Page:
Structural Integration is chiefly concerned with harmonising clients’ body structure and movement patterns in order to enable an effortless upright position in gravity.
Structural Integration therefore makes sense …
... if you suffer from chronic tensions and their possible consequences such as headaches or back pain.
… if you become aware of relieving postures and a reduced range of movement following injuries or surgery.
… after pregnancy and childbirth.
… if you are seeking to extend your range of performance and expression in sport or in art (dance, theatre, music).
… if you wish to foster lasting physical and emotional wellbeing.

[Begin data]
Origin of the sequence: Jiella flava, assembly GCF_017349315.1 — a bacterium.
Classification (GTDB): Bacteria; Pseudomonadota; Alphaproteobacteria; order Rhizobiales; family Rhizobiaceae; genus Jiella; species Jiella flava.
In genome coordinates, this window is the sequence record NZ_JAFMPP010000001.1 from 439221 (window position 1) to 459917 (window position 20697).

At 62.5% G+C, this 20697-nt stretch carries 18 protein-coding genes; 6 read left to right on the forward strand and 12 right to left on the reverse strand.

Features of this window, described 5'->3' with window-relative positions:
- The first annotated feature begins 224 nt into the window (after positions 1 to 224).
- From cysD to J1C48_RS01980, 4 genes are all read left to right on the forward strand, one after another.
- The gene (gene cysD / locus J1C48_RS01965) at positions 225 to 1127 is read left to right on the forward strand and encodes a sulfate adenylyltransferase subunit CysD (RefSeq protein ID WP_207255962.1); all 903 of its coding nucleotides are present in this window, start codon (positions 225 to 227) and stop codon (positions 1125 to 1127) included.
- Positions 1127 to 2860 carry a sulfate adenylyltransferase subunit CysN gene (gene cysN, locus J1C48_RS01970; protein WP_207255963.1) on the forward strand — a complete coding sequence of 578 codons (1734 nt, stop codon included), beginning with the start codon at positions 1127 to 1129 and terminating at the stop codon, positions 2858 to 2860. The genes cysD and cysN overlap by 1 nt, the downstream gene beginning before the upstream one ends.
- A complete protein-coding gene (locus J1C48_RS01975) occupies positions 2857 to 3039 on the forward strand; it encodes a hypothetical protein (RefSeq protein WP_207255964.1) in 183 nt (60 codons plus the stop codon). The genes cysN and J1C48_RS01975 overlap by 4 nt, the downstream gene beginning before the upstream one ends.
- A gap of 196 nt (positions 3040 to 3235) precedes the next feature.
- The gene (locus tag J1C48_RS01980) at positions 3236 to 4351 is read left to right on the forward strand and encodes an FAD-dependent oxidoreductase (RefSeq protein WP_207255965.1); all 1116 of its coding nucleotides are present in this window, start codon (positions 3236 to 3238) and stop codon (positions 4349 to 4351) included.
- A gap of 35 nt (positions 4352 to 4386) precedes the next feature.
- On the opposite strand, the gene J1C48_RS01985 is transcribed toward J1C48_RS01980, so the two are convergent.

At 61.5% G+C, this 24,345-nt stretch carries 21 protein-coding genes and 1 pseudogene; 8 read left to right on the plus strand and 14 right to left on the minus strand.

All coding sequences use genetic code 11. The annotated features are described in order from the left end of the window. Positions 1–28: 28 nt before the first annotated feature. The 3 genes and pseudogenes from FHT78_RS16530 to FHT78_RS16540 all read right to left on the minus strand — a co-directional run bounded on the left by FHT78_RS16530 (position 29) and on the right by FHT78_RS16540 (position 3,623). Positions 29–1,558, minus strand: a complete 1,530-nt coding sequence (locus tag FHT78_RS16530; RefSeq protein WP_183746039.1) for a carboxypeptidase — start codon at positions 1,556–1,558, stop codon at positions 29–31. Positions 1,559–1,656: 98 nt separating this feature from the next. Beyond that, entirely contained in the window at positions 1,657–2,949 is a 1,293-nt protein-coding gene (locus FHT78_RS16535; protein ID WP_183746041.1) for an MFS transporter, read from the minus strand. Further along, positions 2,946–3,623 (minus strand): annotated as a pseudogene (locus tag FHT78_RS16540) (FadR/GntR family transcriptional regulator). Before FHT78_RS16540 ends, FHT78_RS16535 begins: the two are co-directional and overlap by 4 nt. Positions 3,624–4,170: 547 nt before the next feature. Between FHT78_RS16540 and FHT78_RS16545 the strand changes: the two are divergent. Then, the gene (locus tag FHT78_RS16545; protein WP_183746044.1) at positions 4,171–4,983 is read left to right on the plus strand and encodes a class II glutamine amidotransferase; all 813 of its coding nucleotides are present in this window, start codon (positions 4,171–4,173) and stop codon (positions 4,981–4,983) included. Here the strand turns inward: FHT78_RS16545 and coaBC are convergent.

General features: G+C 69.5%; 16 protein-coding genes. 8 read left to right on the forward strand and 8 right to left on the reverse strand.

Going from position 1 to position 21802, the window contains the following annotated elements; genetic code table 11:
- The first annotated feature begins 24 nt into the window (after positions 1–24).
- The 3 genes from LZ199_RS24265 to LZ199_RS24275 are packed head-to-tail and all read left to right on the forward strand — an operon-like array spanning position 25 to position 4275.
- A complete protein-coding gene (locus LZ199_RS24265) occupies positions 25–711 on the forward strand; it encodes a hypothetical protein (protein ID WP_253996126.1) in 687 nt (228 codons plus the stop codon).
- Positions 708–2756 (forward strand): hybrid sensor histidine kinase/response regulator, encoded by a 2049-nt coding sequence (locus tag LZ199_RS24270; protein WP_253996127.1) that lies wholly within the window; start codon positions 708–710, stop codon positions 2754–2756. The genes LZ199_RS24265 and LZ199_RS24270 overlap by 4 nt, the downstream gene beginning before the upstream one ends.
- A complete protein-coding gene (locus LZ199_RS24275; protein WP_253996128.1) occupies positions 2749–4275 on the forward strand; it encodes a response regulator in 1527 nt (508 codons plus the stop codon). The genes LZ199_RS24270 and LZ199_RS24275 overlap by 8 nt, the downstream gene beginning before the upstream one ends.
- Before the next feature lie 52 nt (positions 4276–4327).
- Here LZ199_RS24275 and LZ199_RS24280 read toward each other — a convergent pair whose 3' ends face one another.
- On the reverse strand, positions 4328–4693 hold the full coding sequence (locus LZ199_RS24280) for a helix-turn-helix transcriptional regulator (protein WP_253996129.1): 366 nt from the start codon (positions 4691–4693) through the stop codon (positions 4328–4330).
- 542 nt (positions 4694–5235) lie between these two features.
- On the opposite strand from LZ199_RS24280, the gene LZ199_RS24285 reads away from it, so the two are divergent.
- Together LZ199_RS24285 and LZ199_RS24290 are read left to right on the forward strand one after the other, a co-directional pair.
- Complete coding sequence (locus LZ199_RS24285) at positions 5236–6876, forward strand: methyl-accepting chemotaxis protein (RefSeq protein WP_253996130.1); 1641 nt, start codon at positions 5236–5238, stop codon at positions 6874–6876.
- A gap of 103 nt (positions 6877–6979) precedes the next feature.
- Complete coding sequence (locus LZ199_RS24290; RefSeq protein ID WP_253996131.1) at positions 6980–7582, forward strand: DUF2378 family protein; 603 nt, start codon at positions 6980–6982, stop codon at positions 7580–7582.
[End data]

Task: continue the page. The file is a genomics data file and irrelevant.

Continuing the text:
Active collaboration between the therapist and the client is key to Structural Integration. The willingness to explore one’s own body and movement patterns, actively treading new ground, contributes greatly to therapeutic success. With their therapist’s support, clients learn to retrain and reclaim daily actions such as sitting, rising, walking, standing and lifting. Each session builds systematically upon the last. This gradual realignment of the body structure aims to practically implement more effective patterns of movement and anchor them firmly in everyday life.